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Ari Fleischer, the former press secretary for President George W. Bush, marked the 16th anniversary of the start of the Iraq War on Tuesday by decrying the notion that the president “lied” as justification for the war.
Fleischer’s tweet thread was not met with open arms. As of Wednesday morning the original tweet, where he claims that it was a “myth” that “Bush lied. People died,” was ratioed. The tweet had more than 5,400 replies compared to just 1,500 retweets and 4,900 likes.
“The Iraq war began sixteen years ago tomorrow. There is a myth about the war that I have been meaning to set straight for years. After no WMDs were found, the left claimed ‘Bush lied. People died.’ This accusation itself is a lie. It’s time to put it to rest,” he wrote.
The Iraq war began sixteen years ago tomorrow. There is a myth about the war that I have been meaning to set straight for years. After no WMDs were found, the left claimed "Bush lied. People died." This accusation itself is a lie. It's time to put it to rest.
— Ari Fleischer (@AriFleischer) March 20, 2019
In the subsequent tweets, Fleischer pointed to a report issued in 2005 that said there was a “major intelligence failure” in the administration.
As New York magazine noted in 2015, there was a second report that found “the Administration repeatedly presented intelligence as fact when in reality it was unsubstantiated, contradicted, or even non-existent.”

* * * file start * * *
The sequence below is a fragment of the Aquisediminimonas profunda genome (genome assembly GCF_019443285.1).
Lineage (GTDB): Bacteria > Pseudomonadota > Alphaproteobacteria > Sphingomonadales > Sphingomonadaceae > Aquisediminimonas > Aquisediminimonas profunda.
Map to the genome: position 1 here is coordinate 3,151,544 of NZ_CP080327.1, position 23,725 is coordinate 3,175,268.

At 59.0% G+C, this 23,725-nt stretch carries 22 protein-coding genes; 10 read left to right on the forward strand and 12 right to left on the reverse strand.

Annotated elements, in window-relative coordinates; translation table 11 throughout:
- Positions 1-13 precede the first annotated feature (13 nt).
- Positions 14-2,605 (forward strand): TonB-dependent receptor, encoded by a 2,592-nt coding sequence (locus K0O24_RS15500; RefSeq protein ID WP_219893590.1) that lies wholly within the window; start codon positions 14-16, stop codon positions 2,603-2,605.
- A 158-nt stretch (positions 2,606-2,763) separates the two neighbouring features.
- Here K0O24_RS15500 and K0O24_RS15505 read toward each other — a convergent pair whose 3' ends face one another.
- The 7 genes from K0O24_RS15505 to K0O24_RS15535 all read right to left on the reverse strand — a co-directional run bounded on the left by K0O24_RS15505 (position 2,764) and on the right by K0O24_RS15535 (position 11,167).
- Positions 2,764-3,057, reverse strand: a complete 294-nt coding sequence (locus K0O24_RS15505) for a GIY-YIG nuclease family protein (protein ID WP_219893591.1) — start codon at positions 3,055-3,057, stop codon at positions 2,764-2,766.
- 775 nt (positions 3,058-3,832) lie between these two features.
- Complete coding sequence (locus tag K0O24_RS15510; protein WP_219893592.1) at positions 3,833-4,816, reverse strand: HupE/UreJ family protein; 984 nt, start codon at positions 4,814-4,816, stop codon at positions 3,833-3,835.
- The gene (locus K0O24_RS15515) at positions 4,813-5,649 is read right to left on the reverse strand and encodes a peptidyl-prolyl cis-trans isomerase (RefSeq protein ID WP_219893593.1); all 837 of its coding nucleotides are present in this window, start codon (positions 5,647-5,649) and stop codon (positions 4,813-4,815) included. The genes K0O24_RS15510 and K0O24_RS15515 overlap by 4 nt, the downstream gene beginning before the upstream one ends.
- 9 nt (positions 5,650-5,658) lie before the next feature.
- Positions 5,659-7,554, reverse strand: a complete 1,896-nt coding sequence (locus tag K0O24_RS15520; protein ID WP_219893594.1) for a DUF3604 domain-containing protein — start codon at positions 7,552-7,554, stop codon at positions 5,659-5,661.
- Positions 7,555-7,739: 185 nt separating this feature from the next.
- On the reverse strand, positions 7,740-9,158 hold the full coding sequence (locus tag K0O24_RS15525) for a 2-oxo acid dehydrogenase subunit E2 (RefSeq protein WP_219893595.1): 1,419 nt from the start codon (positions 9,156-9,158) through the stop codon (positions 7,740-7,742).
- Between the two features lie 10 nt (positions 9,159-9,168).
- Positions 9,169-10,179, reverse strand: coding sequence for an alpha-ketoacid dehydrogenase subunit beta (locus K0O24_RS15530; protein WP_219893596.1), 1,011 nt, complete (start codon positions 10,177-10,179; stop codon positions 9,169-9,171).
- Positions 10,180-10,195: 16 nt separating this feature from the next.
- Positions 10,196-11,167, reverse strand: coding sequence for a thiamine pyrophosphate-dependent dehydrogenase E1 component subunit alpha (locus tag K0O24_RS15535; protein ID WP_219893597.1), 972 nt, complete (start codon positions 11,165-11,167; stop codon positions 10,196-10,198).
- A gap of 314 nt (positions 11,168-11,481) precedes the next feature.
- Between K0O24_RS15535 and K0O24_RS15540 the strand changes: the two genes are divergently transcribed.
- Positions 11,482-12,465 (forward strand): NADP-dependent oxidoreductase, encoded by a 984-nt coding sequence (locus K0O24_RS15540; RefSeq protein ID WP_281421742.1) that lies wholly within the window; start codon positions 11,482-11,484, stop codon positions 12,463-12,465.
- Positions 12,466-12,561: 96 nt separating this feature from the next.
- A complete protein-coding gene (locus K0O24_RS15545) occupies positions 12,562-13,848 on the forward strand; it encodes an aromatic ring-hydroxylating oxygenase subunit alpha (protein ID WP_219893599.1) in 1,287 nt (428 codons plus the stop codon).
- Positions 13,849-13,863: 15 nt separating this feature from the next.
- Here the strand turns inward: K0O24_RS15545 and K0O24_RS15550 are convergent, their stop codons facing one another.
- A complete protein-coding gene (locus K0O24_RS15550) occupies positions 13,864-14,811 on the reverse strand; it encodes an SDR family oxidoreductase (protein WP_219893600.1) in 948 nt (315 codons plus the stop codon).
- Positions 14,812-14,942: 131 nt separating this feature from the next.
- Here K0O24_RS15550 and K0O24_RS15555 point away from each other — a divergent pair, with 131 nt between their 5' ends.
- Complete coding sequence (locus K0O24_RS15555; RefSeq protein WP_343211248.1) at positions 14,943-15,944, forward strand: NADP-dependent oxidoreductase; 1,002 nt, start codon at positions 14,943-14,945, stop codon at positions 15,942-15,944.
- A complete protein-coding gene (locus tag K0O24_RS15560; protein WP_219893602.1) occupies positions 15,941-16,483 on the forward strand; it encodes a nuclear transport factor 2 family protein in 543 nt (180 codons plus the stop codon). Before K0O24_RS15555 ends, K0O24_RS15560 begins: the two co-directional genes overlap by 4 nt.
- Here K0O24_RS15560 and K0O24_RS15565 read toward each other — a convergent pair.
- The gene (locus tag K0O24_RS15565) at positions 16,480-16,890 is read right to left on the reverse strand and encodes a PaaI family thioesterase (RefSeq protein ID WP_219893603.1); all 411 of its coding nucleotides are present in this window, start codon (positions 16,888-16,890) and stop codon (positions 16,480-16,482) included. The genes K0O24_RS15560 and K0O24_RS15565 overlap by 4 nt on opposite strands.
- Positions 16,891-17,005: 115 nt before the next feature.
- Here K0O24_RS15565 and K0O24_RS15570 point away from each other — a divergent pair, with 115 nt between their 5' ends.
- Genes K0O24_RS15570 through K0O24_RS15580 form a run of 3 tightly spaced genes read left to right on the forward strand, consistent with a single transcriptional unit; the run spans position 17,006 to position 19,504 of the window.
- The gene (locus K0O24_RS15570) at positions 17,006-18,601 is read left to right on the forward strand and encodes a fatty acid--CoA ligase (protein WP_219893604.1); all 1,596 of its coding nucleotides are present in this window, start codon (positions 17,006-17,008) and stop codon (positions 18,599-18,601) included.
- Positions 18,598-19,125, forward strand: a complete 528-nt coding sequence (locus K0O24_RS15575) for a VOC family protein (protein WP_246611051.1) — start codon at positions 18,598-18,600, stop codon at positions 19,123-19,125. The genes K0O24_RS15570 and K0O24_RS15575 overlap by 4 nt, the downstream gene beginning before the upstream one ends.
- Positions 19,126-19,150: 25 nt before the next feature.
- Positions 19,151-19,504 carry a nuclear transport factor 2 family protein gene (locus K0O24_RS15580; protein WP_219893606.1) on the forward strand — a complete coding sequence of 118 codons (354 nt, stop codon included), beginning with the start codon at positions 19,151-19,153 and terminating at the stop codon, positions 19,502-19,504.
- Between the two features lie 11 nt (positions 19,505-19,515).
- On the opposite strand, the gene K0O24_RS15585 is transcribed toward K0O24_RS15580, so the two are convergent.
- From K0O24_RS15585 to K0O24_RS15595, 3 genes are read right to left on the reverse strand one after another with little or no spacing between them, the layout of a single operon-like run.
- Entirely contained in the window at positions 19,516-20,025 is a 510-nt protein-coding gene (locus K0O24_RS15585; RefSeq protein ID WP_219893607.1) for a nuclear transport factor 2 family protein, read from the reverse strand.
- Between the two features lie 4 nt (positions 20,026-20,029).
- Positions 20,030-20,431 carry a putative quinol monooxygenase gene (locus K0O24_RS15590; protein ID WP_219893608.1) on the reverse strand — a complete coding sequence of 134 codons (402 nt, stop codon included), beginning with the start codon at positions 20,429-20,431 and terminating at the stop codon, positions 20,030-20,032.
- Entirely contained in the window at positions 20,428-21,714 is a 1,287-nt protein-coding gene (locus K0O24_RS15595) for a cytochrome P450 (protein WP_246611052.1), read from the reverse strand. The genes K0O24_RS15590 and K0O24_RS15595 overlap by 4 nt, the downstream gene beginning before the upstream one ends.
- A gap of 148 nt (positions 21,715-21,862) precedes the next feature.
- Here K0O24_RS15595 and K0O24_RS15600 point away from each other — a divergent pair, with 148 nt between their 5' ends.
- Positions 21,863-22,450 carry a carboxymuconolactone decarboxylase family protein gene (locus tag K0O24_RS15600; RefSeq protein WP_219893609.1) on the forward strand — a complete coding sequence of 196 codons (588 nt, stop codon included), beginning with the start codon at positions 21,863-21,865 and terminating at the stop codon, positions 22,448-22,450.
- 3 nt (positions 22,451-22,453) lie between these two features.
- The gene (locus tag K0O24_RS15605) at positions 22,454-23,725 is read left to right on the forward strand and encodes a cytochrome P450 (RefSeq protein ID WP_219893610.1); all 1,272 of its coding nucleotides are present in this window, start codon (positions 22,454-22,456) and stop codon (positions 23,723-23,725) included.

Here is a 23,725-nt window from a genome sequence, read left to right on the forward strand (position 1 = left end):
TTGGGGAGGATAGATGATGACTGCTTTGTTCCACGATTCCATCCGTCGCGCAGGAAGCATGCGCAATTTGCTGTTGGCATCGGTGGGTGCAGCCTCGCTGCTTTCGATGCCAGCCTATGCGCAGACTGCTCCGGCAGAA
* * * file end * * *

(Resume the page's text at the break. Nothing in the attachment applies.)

Fleisher’s thread was mocked by a number of people online.
Our very own "Baghdad Bob" thinks he can whitewash his odious role in a geo-political shit-show.
Why don't you make a trip to Arlington Cemetery, Ari, and explain it to all those dead kids. https://t.co/3Ri8ZUpQrT
— Socialism Feels Good (@FDRisGone) March 20, 2019
A washed-up Bush mouthpiece wants to "set the record straight" on WMDs. 😂😂😂 https://t.co/HKeEYKPnsz
— Vagabundo (@libertadorzn) March 20, 2019
everyone from Bush on down stated definitively that Iraq bought aluminum tubes for uranium enrichment
DOE and State said the tubes couldn't be used for that and were likely for rockets
WH knew about the dissents (which were right) but chose to ignore https://t.co/1ZBiPsnhp7
— Simon Maloy (@SimonMaloy) March 20, 2019
Revisionist history, anyone? The drumbeat that outsiders don't understand because they didn't see the intel may help the perpetrators live with their actions, but it fails to address the fact that the intel was not dependable, they knew that, and they used it anyway. Period. https://t.co/J9bacbOCG2
— Doubting Thomas (@mikethomaswire1) March 20, 2019
Aside from the fact that this is self-serving nonsense, it's an incredible feat of depravity to look back at sixteen years of carnage and failure in Iraq and decide THIS is the part you want reconsidered https://t.co/3nUEfQsSNd
— Tom Scocca (@tomscocca) March 20, 2019
I hope this man hasn't had a good night's sleep in 16 years, and for many multiples of 16 to come. https://t.co/ITf03wXsSI
— Nate the K (@NatetheK) March 20, 2019
Andrew Wyrich is a politics staff writer for the Daily Dot, covering the intersection of politics and the internet. Andrew has written for USA Today, NorthJersey.com, and other newspapers and websites. His work has been recognized by the Society of the Silurians, Investigative Reporters & Editors (IRE), and the Society of Professional Journalists (SPJ).